I enjoy reading about the things that Jesus said, because I feel that even in Christian circles the following verse is misunderstood. “It was also said, ‘Whoever divorces his wife, let him give her a certificate of divorce.’ But I say to you everyone who divorces his wife, except on the ground of sexual immorality, makes her commit adultery, and whoever marries a divorced woman commits adultery” (verses 31-32). Jesus is referring here to Moses’s law on divorce. And here we have the main source of conflict between Jesus and the Pharisees. Jesus was/is the ultimate authority on morality. The Pharisees held Moses as the ultimate authority on morality, and they weren’t necessarily wrong, but Jesus trumped Moses because he was God and Moses was merely a servant of God. I wish Moses could’ve just shown up and pointed to Jesus as the Messiah. I believe it would’ve removed the blindness the Pharisees chose to have when viewing Jesus. Later on in Scripture, when the Pharisees came to Jesus speaking about this Mosaic law, Jesus says the reason Moses gave this law was due to “the hardness of heart” (Matthew 19:8). It seems as though God frequently has a divine standard, but humans just can’t live up to that standard. Is this unfair? I don’t believe so. We’ve just substituted our own standard for God’s. That may sound terrible, but think about it. Fifty percent of all marriages end in divorce. Though I’m unsure of the circumstances in each marriage, I can’t believe that all of those divorces come on the grounds of sexual immorality. So people are getting divorced for reasons that aren’t acceptable to God. But let’s dig into that issue a bit. Why should sexual immorality be the only reason to get divorced? And why do we consider marriage sacred? Similar to my last post, I believe it to be due to the fact that we’ve strayed so far from God’s intention for marriage. So let’s look into His original design for marriage.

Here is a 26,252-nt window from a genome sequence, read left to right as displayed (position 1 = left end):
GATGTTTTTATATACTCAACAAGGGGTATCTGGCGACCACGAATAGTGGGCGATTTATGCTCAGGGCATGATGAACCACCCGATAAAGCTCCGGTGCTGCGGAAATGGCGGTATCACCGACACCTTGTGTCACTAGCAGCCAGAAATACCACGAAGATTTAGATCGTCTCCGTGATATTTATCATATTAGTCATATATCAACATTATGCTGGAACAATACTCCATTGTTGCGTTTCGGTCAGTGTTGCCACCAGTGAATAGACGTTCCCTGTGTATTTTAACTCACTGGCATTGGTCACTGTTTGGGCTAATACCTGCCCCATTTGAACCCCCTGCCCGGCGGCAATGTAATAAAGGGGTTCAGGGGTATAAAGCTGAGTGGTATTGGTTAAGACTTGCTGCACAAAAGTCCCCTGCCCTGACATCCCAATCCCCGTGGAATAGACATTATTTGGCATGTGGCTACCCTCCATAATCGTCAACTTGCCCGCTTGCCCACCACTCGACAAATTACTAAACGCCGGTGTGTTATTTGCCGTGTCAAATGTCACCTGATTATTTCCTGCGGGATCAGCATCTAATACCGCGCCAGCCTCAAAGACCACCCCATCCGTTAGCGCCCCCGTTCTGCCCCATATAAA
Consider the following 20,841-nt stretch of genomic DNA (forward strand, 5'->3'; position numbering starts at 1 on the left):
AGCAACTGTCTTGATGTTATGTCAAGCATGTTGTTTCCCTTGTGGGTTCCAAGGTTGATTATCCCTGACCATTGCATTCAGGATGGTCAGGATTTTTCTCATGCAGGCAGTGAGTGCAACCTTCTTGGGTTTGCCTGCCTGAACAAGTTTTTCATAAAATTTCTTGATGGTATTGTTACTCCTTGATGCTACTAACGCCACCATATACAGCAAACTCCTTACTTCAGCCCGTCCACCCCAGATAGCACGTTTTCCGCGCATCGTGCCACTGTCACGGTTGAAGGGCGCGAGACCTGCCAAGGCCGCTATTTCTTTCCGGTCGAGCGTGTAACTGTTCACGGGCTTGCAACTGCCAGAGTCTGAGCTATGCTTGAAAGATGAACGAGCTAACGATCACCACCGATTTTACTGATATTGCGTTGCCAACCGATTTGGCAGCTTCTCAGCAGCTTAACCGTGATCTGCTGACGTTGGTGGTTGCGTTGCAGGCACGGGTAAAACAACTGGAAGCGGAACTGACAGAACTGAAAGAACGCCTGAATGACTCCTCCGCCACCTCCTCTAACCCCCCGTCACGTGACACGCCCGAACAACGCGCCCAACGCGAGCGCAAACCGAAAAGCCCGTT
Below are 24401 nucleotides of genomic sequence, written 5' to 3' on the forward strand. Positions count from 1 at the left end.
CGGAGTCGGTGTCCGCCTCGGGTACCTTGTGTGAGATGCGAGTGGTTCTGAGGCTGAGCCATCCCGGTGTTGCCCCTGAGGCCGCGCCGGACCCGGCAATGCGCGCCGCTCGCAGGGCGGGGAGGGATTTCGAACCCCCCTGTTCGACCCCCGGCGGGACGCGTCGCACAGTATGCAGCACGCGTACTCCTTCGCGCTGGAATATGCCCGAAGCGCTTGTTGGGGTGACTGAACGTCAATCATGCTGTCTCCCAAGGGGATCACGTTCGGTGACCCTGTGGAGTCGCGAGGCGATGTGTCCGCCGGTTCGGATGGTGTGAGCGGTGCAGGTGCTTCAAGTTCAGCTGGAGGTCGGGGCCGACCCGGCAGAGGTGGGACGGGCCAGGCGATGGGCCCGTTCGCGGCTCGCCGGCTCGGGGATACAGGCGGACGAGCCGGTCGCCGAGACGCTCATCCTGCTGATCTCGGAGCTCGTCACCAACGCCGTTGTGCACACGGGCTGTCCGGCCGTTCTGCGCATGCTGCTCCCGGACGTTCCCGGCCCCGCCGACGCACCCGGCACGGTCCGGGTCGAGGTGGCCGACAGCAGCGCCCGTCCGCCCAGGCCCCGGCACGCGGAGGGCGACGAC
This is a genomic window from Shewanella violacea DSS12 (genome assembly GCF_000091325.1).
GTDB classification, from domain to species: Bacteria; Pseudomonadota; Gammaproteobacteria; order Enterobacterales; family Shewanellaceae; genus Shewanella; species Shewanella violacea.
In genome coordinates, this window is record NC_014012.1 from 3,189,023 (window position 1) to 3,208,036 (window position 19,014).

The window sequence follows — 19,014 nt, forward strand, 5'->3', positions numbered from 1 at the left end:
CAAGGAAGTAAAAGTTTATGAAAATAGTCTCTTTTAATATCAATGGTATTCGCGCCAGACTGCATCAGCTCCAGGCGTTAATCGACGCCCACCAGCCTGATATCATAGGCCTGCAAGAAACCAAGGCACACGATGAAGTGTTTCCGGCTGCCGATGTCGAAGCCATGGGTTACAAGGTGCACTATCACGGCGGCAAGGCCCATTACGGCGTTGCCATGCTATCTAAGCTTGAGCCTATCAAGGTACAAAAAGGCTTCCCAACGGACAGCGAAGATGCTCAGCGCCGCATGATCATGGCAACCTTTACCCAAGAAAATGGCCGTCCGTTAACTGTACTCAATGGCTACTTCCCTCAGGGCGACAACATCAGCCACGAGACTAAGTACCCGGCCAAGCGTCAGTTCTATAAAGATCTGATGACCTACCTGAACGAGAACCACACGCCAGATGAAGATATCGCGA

It’s time to take a trip back to the Garden of Eden, very far removed from the time that Jesus is speaking at. The first verse I want to look at is Genesis 1:28. “And God blessed them. And God said to them, “‘Be fruitful and multiply and fill the earth and subdue it, and have dominion over the fish of the sea and over the birds of the heavens and over every living thing that moves on earth’” (verse 28). To me, this verse speaks strongly as to what constitutes a marriage: A man and a woman in a relationship where they can bear offspring. Now I understand that God never uses the word marriage here. But I don’t think it a coincidence that the first relationship that existed between two humans was between a man and a woman. To me, this brings up the issue of homosexuality. I have a friend who doesn’t like the Bible because he says God is too homophobic. I understand why people have an issue with the Bible’s stance on homosexuality, but I think Christians have done a poor job explaining to people the real issue with homosexuality: homosexuals can’t bear children. “But they can adopt!” Right, but where are those children coming from? A relationship between a man and a woman! I’m not trying to label homosexuality. I can’t speak to other people’s experiences. I can’t imagine how frustrating it must be to be in a relationship and not be able to have children, whether a homosexual or heterosexual couple. But I think we were uniquely designed as opposite genders by God to have children as a man and a woman. Look at the way this verse begins, with a blessing from God. God wanted humanity to increase and spread, and I still believe that to be the case. And I think God designed us anatomically so that His original design for childbearing for that special kind of relationship would only be extended to men and women in a relationship with one another. I understand people might not like that and that it seems exclusive. But I don’t question God’s grand design. I think He knew that specifically for childbearing, men and women would have to come together in unity and bring out the others best qualities in order that that child may have a good quality of life. I’ve done a poor job of it, but this is what I believe to be one important characteristic of marriage as intended by God: that it occur between a man and a woman, in order to at least have the potential blessing of bearing children.